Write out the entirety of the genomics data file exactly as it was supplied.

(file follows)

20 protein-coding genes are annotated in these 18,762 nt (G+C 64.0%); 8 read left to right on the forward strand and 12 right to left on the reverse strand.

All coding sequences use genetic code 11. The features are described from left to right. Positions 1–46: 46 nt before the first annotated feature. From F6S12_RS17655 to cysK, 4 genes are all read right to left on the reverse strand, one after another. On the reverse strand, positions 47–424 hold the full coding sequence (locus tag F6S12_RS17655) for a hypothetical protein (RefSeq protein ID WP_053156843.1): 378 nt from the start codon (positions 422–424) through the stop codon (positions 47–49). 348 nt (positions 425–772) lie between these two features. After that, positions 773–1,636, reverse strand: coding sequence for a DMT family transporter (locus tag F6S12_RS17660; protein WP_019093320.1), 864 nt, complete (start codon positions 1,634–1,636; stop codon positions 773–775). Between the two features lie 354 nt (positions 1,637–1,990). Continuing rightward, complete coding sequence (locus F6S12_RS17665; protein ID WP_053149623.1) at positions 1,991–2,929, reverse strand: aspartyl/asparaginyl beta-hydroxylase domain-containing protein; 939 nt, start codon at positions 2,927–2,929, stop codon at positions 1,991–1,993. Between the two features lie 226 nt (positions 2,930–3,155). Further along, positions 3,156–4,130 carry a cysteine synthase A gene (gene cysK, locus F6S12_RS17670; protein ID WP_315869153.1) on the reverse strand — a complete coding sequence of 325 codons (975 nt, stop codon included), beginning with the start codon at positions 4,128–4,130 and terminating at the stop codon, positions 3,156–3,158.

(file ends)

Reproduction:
20 protein-coding genes are annotated in these 18,762 nt (G+C 64.0%); 8 read left to right on the forward strand and 12 right to left on the reverse strand.

All coding sequences use genetic code 11. The features are described from left to right. Positions 1–46: 46 nt before the first annotated feature. From F6S12_RS17655 to cysK, 4 genes are all read right to left on the reverse strand, one after another. On the reverse strand, positions 47–424 hold the full coding sequence (locus tag F6S12_RS17655) for a hypothetical protein (RefSeq protein ID WP_053156843.1): 378 nt from the start codon (positions 422–424) through the stop codon (positions 47–49). 348 nt (positions 425–772) lie between these two features. After that, positions 773–1,636, reverse strand: coding sequence for a DMT family transporter (locus tag F6S12_RS17660; protein WP_019093320.1), 864 nt, complete (start codon positions 1,634–1,636; stop codon positions 773–775). Between the two features lie 354 nt (positions 1,637–1,990). Continuing rightward, complete coding sequence (locus F6S12_RS17665; protein ID WP_053149623.1) at positions 1,991–2,929, reverse strand: aspartyl/asparaginyl beta-hydroxylase domain-containing protein; 939 nt, start codon at positions 2,927–2,929, stop codon at positions 1,991–1,993. Between the two features lie 226 nt (positions 2,930–3,155). Further along, positions 3,156–4,130 carry a cysteine synthase A gene (gene cysK, locus F6S12_RS17670; protein ID WP_315869153.1) on the reverse strand — a complete coding sequence of 325 codons (975 nt, stop codon included), beginning with the start codon at positions 4,128–4,130 and terminating at the stop codon, positions 3,156–3,158.